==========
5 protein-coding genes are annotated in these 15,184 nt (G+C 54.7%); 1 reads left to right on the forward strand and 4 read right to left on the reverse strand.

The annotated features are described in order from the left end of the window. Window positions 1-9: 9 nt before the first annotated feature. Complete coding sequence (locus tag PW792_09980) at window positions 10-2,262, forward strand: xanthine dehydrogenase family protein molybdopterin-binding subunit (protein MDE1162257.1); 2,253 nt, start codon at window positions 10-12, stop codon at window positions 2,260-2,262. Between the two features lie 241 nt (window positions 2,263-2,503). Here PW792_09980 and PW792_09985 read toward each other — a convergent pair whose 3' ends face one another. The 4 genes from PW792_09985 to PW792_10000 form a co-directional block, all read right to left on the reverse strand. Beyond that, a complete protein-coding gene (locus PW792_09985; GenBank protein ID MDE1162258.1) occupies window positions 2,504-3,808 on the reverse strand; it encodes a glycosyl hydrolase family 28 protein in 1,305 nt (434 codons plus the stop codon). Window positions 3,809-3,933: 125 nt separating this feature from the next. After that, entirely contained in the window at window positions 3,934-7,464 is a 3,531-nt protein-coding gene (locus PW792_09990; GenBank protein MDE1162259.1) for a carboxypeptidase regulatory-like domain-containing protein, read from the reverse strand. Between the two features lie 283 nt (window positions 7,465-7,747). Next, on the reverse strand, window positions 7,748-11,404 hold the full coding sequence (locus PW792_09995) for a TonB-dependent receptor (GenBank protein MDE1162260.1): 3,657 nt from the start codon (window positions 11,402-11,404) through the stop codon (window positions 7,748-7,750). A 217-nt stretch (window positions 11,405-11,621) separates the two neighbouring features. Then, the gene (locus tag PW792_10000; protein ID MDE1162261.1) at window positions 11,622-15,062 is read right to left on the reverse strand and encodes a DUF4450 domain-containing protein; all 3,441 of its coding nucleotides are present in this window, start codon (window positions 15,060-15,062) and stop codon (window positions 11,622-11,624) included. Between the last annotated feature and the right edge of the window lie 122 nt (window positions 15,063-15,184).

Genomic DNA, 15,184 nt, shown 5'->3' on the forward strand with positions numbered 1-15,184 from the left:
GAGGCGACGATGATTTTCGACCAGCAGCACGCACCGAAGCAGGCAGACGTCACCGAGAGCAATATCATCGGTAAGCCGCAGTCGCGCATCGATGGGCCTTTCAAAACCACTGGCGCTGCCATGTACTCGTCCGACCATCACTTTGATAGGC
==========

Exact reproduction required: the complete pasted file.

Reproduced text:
5 protein-coding genes are annotated in these 15,184 nt (G+C 54.7%); 1 reads left to right on the forward strand and 4 read right to left on the reverse strand.

The annotated features are described in order from the left end of the window. Window positions 1-9: 9 nt before the first annotated feature. Complete coding sequence (locus tag PW792_09980) at window positions 10-2,262, forward strand: xanthine dehydrogenase family protein molybdopterin-binding subunit (protein MDE1162257.1); 2,253 nt, start codon at window positions 10-12, stop codon at window positions 2,260-2,262. Between the two features lie 241 nt (window positions 2,263-2,503). Here PW792_09980 and PW792_09985 read toward each other — a convergent pair whose 3' ends face one another. The 4 genes from PW792_09985 to PW792_10000 form a co-directional block, all read right to left on the reverse strand. Beyond that, a complete protein-coding gene (locus PW792_09985; GenBank protein ID MDE1162258.1) occupies window positions 2,504-3,808 on the reverse strand; it encodes a glycosyl hydrolase family 28 protein in 1,305 nt (434 codons plus the stop codon). Window positions 3,809-3,933: 125 nt separating this feature from the next. After that, entirely contained in the window at window positions 3,934-7,464 is a 3,531-nt protein-coding gene (locus PW792_09990; GenBank protein MDE1162259.1) for a carboxypeptidase regulatory-like domain-containing protein, read from the reverse strand. Between the two features lie 283 nt (window positions 7,465-7,747). Next, on the reverse strand, window positions 7,748-11,404 hold the full coding sequence (locus PW792_09995) for a TonB-dependent receptor (GenBank protein MDE1162260.1): 3,657 nt from the start codon (window positions 11,402-11,404) through the stop codon (window positions 7,748-7,750). A 217-nt stretch (window positions 11,405-11,621) separates the two neighbouring features. Then, the gene (locus tag PW792_10000; protein ID MDE1162261.1) at window positions 11,622-15,062 is read right to left on the reverse strand and encodes a DUF4450 domain-containing protein; all 3,441 of its coding nucleotides are present in this window, start codon (window positions 15,060-15,062) and stop codon (window positions 11,622-11,624) included. Between the last annotated feature and the right edge of the window lie 122 nt (window positions 15,063-15,184).

Genomic DNA, 15,184 nt, shown 5'->3' on the forward strand with positions numbered 1-15,184 from the left:
GAGGCGACGATGATTTTCGACCAGCAGCACGCACCGAAGCAGGCAGACGTCACCGAGAGCAATATCATCGGTAAGCCGCAGTCGCGCATCGATGGGCCTTTCAAAACCACTGGCGCTGCCATGTACTCGTCCGACCATCACTTTGATAGGC